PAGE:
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18-259MR Fees for no service: ASIC commences Federal Court action against NAB companies
ASIC has today commenced proceedings in the Federal Court of Australia against two entities in NAB’s wealth management division, NULIS Nominees (Australia) Limited (NULIS) and MLC Nominees Pty Ltd (MLC Nominees). The court proceedings relate to fees charged by both entities to a significant number of their superannuation members for services not provided.
ASIC alleges that NULIS and MLC Nominees (as the current and former superannuation trustee of NAB) misled members of MLC MasterKey Super products.
ASIC also alleges NULIS and MLC Nominees deducted approximately $33m Plan Service Fees from 220,000 members of MLC MasterKey Business and MLC MasterKey Personal Super who did not have Plan Adviser (No-Adviser Members). NAB also deducted approximately $67m Plan Service Fees from 300,000 members of MLC MasterKey Personal Super where Plan Advisers were not required to provide services and members did not receive services (or any services they could not otherwise obtain for free).
ASIC seeks from the Federal Court declarations of contravention and a civil penalty.
The commencement of this civil penalty action is part of ASIC’s broad-ranging and significant investigations currently underway into fee for no service failures in the financial services industry. Alongside these investigations ASIC is obtaining considerable remediation for impacted customers, currently estimated to exceed $850m.
ASIC alleges that MLC Nominees and NULIS:
- contravened s912A(1)(a) of the Corporations Act 2001 (Corporations Act) by failing to ensure that its financial services were provided efficiently, honestly and fairly when it deducted approximately $33m Plan Service Fees from 220,000 No-Adviser Members;
- made false or misleading representations to No-Adviser Members in contravention of ss 12DB, 12DA of the Australian Securities and Investments Commission Act 2001 (ASIC Act) and s1041H of the Corporations Act by representing that it was entitled to deduct the Plan Service Fee and the No-Adviser Member was obliged to pay it when there was no such obligation;
- contravened s912A(1)(a) of the Corporations Act when deducting approximately $67.1m Plan Service Fees from 300,000 members of MLC MasterKey Personal Super (Linked Members) in circumstances where it did not oblige Plan Advisers to provide services and members did not receive services;
- made false or misleading representations in contravention of s12DB and s12DA of the ASIC Act by not disclosing that Linked Members in MLC Masterkey Personal Super had the right to turn off the Plan Service Fee; and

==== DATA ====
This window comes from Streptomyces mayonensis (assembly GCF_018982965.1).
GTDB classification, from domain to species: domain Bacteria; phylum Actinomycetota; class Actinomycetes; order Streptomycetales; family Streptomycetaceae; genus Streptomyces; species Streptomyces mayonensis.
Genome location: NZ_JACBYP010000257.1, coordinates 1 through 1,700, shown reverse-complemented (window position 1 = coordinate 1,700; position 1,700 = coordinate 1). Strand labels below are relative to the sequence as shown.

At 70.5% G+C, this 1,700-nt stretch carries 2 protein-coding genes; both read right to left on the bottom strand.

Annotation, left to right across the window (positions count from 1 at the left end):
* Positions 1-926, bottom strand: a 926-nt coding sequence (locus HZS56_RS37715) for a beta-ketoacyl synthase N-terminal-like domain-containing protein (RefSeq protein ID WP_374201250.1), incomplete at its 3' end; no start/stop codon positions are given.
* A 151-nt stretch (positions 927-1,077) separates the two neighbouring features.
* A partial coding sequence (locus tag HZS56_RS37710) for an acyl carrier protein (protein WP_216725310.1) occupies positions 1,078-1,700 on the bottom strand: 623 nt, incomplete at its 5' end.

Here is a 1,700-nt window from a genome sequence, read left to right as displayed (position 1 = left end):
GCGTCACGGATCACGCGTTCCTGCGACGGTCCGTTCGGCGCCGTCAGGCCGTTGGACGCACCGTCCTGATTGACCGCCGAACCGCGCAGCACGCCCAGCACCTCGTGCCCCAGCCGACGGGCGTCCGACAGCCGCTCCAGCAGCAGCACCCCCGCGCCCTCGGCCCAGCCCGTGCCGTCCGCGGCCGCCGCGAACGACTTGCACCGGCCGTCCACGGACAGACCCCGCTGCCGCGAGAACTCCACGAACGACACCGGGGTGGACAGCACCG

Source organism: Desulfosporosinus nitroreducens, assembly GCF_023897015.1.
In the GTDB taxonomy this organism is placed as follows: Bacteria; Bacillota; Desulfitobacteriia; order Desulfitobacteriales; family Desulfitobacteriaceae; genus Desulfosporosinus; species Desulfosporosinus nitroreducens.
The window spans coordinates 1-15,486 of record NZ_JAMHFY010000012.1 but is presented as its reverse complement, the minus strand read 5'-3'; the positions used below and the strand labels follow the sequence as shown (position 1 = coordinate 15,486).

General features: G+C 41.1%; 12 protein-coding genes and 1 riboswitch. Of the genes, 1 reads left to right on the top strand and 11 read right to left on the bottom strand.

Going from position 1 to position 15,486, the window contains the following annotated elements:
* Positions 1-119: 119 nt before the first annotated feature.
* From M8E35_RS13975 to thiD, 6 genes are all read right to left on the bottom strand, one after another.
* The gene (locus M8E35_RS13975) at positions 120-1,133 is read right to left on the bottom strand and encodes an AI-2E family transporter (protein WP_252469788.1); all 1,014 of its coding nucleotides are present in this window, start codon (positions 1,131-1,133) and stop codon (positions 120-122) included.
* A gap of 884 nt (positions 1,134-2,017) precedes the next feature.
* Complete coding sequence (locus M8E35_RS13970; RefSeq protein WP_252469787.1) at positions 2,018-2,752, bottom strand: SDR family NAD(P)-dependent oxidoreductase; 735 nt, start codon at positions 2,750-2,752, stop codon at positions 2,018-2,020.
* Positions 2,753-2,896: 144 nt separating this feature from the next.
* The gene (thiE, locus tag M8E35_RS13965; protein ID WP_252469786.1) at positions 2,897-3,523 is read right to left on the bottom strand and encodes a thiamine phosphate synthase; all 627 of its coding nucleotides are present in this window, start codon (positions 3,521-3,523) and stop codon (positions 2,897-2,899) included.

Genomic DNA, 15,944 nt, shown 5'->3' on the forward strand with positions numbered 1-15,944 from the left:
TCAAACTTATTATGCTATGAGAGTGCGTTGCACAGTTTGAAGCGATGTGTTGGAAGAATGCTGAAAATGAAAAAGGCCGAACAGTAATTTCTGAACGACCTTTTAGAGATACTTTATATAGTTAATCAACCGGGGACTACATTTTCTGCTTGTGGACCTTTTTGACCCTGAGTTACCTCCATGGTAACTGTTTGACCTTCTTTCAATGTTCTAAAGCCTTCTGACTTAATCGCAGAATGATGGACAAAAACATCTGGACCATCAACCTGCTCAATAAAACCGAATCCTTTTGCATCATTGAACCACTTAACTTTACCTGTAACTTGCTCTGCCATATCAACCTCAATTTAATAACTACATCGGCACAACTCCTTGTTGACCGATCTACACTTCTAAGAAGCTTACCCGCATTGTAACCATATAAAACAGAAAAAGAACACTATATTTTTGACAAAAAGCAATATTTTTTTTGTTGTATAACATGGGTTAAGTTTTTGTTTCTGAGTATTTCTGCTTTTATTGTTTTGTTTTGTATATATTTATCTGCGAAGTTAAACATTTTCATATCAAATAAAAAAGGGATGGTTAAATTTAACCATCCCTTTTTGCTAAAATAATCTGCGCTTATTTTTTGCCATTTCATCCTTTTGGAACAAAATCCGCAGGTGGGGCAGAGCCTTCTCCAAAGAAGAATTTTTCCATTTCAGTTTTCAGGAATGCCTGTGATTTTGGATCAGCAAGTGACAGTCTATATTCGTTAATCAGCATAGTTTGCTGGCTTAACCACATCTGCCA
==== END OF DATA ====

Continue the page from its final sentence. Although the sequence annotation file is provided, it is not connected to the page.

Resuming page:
- contravened s912A(1)(c) of the Corporations Act by failing to comply with financial services laws, including issuing defective disclosure documents within the meaning of s1022A of the Corporations Act and failing to exercise the degree of skill, care and diligence as a prudent trustee would exercise and failing to act in the best interests of members in breach of its general law duties and the Superannuation Industry (Supervision) Act 1993 when making the fee deductions and alleged misrepresentations to members.
Between October 2016 and June 2017, NULIS remediated No-Adviser Members approximately $35.9m (including interest and less fund tax of $6m).
NULIS also announced on 26 July 2018 that it would refund Linked Members with the total remediation expected to be approximately $87.1m (including interest and less fund tax of $15m).
ASIC also imposed, by consent, additional licence obligations on NULIS in January 2017 following its inquires in relation to several breach reports, including the Plan Services Fee.
ASIC has ongoing investigation in relation to Adviser Service Fees charged by NAB entities in relation to personal advice services.
Editor's note 1:
On 8 October 2018, the Court made orders setting a timetable to advance the proceedings including for the filing of the Defendants’ Concise Statement and a Statement of Agreed Facts and Issues in Dispute.
The matter is listed for a further Case Management Hearing in the Federal Court at 9.30am on 17 December 2018.
Editor's note 2:
On 17 December 2018, the Court made orders setting a further timetable to advance the proceedings including for the filing of the parties’ evidence and for the parties to engage in mediation.
The matter is listed for a further Case Management Hearing in the Federal Court at 9.30am on 3 May 2019.
Editor's note 3:
A further case management hearing has been listed for 31 May 2019.
Editor's note 4:
The case management hearing listed for 31 May 2019 has now been stood over until 9.15 am on 29 July 2019.
Editor's note 5:
The matter has been listed for further case management hearing on 10 September 2019 in the Federal Court, Sydney.
Editor's note 6:
The hearing date for case management scheduled for 10 September 2019 has been vacated and re-listed to 19 September 2019.
Editor's note 7:
At a case management conference on 19 September 2019, Justice Yates listed the matter for a final hearing on 16 March 2020.